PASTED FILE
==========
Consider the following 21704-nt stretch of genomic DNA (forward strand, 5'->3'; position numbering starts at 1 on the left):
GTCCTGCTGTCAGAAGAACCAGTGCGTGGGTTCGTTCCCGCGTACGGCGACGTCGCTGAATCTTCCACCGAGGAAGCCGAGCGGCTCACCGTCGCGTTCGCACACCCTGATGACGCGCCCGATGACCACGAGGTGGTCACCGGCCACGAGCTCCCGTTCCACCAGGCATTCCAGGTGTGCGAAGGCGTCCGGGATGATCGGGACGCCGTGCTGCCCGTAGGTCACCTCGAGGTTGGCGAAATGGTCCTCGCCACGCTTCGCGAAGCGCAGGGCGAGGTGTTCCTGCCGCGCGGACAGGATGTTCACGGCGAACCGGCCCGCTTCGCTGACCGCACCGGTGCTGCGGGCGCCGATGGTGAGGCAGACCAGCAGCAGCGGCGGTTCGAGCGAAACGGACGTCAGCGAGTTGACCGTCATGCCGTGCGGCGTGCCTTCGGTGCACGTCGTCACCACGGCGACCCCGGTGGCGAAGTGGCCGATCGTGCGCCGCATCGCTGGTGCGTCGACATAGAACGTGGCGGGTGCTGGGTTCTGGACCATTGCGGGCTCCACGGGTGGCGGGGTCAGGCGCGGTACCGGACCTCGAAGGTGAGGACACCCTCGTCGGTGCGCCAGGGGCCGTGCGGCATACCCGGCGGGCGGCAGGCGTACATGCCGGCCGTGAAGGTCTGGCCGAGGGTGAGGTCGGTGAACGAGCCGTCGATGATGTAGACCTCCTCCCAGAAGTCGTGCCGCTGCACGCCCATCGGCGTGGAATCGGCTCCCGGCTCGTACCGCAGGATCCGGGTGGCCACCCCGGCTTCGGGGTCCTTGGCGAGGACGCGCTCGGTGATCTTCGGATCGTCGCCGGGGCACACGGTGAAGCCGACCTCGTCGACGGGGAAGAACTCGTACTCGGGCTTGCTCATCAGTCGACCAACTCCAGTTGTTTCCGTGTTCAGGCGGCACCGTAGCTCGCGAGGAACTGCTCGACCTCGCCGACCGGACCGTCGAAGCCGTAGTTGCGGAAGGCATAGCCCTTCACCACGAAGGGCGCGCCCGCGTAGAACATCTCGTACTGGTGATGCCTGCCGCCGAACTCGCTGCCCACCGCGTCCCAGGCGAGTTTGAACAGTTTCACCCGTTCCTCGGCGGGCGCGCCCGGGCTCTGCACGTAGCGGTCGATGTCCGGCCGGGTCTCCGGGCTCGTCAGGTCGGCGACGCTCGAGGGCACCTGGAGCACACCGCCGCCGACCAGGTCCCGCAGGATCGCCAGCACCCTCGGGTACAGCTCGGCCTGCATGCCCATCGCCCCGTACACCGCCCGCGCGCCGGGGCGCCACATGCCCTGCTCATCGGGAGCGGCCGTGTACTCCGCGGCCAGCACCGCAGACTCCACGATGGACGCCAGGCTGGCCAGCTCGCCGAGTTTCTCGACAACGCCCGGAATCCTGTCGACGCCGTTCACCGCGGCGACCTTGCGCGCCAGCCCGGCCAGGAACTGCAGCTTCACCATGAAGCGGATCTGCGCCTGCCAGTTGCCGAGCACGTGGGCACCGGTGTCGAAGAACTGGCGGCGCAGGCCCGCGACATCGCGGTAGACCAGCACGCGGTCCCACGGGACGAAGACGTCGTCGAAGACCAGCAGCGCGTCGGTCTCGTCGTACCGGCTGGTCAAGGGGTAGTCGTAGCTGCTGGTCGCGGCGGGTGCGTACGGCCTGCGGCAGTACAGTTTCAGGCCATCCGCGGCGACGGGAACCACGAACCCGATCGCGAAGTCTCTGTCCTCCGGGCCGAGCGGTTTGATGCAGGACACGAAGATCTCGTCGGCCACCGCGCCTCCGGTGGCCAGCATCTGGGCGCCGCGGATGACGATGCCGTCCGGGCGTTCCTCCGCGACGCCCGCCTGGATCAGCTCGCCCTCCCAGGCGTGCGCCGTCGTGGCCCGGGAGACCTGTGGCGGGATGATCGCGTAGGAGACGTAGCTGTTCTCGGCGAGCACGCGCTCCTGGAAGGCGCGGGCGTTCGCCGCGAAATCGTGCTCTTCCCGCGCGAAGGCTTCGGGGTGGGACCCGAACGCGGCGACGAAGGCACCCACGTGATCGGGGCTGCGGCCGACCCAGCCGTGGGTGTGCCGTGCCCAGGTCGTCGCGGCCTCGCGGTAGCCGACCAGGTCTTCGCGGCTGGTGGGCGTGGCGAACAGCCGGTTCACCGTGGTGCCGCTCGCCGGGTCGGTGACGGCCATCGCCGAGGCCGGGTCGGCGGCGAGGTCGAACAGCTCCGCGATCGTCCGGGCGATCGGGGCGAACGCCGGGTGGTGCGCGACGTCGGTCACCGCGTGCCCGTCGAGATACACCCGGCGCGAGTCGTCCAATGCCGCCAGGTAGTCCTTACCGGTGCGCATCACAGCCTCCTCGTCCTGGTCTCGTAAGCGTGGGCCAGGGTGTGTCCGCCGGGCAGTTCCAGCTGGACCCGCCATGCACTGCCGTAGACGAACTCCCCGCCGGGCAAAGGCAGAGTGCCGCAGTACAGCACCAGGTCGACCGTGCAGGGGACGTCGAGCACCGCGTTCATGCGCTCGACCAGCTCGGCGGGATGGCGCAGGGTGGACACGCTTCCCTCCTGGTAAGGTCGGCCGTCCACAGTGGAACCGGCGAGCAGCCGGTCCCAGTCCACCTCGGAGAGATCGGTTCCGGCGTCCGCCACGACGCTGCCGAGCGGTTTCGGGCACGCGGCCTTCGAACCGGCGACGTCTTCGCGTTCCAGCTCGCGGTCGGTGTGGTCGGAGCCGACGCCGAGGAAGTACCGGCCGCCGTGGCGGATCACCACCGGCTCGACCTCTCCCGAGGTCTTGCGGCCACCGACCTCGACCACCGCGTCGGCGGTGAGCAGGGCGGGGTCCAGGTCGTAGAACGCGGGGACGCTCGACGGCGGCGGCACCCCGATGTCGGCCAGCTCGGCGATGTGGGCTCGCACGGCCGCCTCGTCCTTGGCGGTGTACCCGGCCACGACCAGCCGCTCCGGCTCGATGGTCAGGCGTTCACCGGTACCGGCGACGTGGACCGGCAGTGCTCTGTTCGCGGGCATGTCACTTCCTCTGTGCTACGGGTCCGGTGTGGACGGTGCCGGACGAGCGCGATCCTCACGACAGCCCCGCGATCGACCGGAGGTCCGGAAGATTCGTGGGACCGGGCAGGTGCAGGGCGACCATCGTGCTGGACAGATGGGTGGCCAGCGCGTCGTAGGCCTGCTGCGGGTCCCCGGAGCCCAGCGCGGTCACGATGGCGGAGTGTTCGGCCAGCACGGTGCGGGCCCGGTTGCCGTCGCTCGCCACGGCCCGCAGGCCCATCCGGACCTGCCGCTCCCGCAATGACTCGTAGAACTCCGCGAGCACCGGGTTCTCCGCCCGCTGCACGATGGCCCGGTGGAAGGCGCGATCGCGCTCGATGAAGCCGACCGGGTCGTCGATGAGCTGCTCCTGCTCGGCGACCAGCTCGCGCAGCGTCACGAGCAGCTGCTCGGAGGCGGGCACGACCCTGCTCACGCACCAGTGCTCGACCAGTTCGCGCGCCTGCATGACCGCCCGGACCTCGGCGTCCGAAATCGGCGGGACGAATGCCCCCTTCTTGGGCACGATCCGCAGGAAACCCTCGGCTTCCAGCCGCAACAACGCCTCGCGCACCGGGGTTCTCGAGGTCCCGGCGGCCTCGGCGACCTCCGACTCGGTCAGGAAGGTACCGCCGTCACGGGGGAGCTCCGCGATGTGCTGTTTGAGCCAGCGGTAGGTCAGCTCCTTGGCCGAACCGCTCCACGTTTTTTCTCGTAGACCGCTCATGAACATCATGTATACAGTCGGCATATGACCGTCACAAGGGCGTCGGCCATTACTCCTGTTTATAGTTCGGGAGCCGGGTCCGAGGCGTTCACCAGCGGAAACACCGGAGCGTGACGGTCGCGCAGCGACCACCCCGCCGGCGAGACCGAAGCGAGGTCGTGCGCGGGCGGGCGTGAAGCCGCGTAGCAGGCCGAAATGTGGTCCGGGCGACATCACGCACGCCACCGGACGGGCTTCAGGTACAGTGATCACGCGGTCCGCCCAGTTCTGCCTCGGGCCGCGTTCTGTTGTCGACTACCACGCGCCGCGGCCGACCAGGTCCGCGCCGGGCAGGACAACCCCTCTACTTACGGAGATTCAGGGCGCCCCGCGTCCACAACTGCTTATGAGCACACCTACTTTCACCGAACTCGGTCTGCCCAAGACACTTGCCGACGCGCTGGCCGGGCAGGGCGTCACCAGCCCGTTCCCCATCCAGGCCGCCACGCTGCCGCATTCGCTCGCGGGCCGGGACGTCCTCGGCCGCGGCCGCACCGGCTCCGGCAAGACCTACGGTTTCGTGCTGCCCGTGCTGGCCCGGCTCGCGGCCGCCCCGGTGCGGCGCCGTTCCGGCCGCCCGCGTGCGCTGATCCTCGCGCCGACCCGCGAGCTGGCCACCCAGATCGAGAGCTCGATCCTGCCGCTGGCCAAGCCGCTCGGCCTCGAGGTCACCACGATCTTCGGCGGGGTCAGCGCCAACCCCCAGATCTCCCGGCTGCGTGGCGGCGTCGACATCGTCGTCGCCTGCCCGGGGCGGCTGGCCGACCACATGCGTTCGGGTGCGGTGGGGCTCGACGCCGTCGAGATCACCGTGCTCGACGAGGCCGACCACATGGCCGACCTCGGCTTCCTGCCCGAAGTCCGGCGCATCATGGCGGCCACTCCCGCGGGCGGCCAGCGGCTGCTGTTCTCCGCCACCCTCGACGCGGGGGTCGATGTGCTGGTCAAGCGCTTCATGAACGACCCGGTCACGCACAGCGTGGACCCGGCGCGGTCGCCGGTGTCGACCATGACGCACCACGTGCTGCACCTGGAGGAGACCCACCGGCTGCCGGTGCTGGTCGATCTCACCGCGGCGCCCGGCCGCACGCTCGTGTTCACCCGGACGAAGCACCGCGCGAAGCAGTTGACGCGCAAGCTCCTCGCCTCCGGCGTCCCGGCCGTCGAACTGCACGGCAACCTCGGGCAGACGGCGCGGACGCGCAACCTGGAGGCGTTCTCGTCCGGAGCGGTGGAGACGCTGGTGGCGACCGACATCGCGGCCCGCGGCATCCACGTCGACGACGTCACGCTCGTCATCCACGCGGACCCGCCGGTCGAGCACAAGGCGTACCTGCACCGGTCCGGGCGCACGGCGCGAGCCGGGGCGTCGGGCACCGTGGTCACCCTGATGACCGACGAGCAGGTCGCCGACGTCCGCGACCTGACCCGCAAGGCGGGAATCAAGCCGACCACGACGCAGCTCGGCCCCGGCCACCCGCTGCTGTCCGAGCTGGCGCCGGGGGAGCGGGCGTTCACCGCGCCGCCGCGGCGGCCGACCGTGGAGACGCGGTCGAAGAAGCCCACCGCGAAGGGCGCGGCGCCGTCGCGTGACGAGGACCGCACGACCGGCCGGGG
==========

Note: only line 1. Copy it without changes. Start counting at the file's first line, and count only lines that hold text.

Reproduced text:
Consider the following 21704-nt stretch of genomic DNA (forward strand, 5'->3'; position numbering starts at 1 on the left):